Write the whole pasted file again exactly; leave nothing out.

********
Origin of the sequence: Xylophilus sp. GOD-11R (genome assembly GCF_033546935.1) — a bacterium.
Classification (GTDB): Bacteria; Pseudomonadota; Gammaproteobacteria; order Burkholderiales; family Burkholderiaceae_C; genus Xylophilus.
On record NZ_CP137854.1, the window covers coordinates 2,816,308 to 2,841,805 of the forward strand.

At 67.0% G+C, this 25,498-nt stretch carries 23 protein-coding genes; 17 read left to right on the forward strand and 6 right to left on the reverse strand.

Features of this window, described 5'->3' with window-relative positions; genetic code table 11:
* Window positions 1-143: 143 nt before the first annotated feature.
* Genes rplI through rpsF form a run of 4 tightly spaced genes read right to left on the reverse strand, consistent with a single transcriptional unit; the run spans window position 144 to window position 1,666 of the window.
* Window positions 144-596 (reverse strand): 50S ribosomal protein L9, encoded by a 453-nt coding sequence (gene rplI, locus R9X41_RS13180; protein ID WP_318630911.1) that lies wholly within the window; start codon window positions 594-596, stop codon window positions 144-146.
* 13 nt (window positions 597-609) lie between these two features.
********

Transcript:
Origin of the sequence: Xylophilus sp. GOD-11R (genome assembly GCF_033546935.1) — a bacterium.
Classification (GTDB): Bacteria; Pseudomonadota; Gammaproteobacteria; order Burkholderiales; family Burkholderiaceae_C; genus Xylophilus.
On record NZ_CP137854.1, the window covers coordinates 2,816,308 to 2,841,805 of the forward strand.

At 67.0% G+C, this 25,498-nt stretch carries 23 protein-coding genes; 17 read left to right on the forward strand and 6 right to left on the reverse strand.

Features of this window, described 5'->3' with window-relative positions; genetic code table 11:
* Window positions 1-143: 143 nt before the first annotated feature.
* Genes rplI through rpsF form a run of 4 tightly spaced genes read right to left on the reverse strand, consistent with a single transcriptional unit; the run spans window position 144 to window position 1,666 of the window.
* Window positions 144-596 (reverse strand): 50S ribosomal protein L9, encoded by a 453-nt coding sequence (gene rplI, locus R9X41_RS13180; protein ID WP_318630911.1) that lies wholly within the window; start codon window positions 594-596, stop codon window positions 144-146.
* 13 nt (window positions 597-609) lie between these two features.